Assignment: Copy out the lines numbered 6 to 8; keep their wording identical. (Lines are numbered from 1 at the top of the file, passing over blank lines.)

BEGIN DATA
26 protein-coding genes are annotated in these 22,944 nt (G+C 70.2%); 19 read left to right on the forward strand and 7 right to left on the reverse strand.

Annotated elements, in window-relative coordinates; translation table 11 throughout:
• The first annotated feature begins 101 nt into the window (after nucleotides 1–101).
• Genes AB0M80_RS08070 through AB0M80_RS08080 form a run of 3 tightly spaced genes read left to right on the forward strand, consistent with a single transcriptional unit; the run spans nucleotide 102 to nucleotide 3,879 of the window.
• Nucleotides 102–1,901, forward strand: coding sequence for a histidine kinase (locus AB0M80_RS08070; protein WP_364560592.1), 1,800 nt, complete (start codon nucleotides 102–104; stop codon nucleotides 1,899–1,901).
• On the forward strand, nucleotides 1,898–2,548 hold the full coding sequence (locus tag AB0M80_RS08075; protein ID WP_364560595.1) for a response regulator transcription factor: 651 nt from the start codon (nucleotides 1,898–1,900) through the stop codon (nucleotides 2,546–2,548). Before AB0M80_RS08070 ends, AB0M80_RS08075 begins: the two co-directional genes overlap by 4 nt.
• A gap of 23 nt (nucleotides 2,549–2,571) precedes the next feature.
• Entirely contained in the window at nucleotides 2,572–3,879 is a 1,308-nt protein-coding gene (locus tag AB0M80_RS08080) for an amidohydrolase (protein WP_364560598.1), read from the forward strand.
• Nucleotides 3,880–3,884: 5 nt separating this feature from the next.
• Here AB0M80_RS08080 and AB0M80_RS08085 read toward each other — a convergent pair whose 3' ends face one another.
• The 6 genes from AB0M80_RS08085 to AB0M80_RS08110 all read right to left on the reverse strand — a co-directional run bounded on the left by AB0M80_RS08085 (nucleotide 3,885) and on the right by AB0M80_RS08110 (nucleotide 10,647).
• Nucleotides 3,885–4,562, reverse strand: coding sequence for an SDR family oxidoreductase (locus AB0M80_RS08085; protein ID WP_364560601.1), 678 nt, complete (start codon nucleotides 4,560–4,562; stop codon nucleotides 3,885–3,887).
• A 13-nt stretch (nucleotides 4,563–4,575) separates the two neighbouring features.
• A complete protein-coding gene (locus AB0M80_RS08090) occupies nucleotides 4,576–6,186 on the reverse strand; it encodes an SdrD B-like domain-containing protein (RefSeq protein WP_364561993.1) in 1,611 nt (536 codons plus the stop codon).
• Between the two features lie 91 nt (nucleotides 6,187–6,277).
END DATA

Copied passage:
• On the forward strand, nucleotides 1,898–2,548 hold the full coding sequence (locus tag AB0M80_RS08075; protein ID WP_364560595.1) for a response regulator transcription factor: 651 nt from the start codon (nucleotides 1,898–1,900) through the stop codon (nucleotides 2,546–2,548). Before AB0M80_RS08070 ends, AB0M80_RS08075 begins: the two co-directional genes overlap by 4 nt.
• A gap of 23 nt (nucleotides 2,549–2,571) precedes the next feature.
• Entirely contained in the window at nucleotides 2,572–3,879 is a 1,308-nt protein-coding gene (locus tag AB0M80_RS08080) for an amidohydrolase (protein WP_364560598.1), read from the forward strand.